Tuesday, 19 July 2011

Somewhere between greed, self importance and selfishness

Somewhere between greed, self importance and selfishness, I now find individual school governors, who are, one must remind oneselves, untrained amateurs, dabbling in the world of education and of business. well I find them, putting up their hands and voting away forever the rights of all the children in their care to a public education.

So shame: shame on the governors of Garforth, shame on the governors of South Leeds, shame on the governors of Morley, shame on the governors of John Smeaton, of Primrose and of Intake. And, it seems, of Horsforth.

They have all given away the public buildings and the public land that once belonged to the rate-payers and the people of Leeds; given them away to private companies; given them away to people for whom profit is the motive.

Amateurs: these governors who think a school can be judged by the abstraction of results and not by the care they show to the little people. Amateurs: governors who don't really have the time to put in the real amount of time needed. Amateurs: not people trained in education, nor experienced in standing up for themselves in academic debates. Amateurs: school governors are not paid; and they are not [compulsorily] trained.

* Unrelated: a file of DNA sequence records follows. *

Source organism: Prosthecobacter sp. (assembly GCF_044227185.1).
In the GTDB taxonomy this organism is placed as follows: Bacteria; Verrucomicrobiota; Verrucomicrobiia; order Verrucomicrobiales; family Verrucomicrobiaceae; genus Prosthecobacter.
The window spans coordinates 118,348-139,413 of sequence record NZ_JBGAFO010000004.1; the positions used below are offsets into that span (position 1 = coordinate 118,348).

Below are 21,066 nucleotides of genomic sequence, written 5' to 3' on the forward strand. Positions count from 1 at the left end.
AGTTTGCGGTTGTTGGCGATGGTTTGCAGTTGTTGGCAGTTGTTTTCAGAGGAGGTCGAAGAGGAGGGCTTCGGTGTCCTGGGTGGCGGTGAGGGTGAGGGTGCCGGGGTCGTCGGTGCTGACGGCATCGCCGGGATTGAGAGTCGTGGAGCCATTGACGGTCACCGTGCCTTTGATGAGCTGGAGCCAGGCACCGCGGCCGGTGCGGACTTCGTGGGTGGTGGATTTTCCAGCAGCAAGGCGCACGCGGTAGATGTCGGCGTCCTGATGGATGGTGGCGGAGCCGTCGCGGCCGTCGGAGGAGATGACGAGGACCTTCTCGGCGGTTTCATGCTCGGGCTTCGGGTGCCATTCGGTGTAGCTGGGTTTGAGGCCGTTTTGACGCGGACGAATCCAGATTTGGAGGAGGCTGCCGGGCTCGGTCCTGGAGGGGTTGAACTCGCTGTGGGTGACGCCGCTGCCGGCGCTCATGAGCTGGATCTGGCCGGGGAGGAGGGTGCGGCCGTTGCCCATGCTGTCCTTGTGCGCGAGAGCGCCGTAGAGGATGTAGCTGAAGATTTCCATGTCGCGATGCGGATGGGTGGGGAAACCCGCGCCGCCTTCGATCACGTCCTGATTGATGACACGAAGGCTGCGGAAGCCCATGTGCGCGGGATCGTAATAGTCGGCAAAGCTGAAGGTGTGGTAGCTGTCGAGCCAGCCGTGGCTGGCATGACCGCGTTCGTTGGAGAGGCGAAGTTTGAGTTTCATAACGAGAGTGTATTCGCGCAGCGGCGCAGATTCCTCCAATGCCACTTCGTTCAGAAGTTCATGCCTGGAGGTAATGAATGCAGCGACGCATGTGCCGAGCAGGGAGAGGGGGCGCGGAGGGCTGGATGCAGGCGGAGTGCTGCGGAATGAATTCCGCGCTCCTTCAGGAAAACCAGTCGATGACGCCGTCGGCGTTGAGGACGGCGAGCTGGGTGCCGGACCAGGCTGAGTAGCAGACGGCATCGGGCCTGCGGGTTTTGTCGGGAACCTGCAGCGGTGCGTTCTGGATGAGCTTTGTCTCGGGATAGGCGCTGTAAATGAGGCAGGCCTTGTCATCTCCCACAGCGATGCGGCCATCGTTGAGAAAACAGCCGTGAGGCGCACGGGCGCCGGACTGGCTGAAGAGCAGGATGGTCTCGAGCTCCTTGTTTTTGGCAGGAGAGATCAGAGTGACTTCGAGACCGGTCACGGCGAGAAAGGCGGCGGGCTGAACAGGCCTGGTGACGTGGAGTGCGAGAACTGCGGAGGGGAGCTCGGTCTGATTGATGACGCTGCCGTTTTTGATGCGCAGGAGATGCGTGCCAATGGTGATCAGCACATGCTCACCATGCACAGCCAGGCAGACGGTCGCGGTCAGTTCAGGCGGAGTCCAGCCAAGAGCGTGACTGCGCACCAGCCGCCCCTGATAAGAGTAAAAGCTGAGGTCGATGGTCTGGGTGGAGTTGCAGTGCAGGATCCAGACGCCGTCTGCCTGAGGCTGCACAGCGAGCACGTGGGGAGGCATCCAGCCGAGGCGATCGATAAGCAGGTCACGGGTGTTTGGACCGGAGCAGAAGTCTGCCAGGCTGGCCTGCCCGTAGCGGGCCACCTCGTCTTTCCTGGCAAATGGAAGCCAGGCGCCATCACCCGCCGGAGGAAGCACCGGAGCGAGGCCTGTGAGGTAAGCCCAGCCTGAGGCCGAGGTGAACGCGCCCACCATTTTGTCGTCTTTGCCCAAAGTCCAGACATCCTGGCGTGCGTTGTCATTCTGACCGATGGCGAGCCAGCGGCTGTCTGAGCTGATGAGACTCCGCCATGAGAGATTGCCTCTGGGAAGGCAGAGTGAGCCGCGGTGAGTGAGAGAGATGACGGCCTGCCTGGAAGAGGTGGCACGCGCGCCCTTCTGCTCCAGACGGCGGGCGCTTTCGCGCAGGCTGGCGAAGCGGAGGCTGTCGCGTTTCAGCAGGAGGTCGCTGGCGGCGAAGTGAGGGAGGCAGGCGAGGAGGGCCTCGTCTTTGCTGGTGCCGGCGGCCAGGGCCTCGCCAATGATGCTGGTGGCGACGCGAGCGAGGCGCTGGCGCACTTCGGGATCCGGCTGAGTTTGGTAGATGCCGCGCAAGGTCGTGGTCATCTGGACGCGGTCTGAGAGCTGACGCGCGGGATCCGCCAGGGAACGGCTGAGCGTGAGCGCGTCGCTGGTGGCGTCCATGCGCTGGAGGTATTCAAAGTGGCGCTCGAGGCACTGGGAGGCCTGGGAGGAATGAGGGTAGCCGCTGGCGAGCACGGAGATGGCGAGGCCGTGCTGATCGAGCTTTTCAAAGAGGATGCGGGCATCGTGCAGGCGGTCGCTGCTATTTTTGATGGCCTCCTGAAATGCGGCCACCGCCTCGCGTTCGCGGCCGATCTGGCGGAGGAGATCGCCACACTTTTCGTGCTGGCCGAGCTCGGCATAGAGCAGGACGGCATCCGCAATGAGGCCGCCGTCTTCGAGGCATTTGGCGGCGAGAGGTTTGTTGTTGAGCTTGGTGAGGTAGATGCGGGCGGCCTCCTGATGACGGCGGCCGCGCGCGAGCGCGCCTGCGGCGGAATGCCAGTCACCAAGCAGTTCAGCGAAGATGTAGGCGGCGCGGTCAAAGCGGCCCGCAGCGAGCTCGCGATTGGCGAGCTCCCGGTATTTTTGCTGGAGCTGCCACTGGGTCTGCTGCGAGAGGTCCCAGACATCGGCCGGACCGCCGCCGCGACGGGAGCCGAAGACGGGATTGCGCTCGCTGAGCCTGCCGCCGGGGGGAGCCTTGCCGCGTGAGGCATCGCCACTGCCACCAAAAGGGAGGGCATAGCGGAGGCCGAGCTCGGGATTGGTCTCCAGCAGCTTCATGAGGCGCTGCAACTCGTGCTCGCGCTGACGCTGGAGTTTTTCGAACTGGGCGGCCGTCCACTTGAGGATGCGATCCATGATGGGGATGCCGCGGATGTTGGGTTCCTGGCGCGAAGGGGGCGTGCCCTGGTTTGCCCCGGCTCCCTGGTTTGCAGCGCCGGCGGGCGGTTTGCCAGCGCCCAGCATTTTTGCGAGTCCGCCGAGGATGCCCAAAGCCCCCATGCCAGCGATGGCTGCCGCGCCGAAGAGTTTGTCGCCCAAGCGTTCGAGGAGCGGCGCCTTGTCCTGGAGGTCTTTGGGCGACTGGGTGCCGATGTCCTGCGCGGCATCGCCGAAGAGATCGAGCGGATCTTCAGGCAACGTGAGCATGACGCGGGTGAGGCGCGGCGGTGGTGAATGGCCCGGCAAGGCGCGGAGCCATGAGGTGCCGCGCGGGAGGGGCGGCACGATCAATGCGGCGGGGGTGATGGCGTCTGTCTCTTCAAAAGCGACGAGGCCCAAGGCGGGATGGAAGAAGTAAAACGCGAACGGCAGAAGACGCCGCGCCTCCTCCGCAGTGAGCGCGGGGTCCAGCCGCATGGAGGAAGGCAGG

On a personal note, I myself have been a school governor since 1995, this at three schools, three where I taught, two where I was a parent. I have been on various governor training sessions [the most useful of which was the latest risk assessment one].

But I am a high school teacher. As a primary school governor, I did not have any time to do more than acknowledge the superior knowledge of the primary practioners [and hats off to them, teaching all those different subject areas]. When I did not really understand, I would trust their superior knowledge and understanding and would either abstain or vote with them.

Furthermore I did not ask to be a governor. I was waylaid outside both my children's schools, and agreed to stand, thinking it would something that I would know something about. And, in neither case - primary or secondary was there need for a vote, not the first term, nor the flippin' sixth - and I am still there.

What I am saying here is that school governors have more power than knowledge and the way is open for corrupt decisions, and, in my opinion, that is every conversion to academy status. And oh, sadness, when the true financial implications hit home. More money gained in conversion. Oh and more money needed later.

No comments:

Post a Comment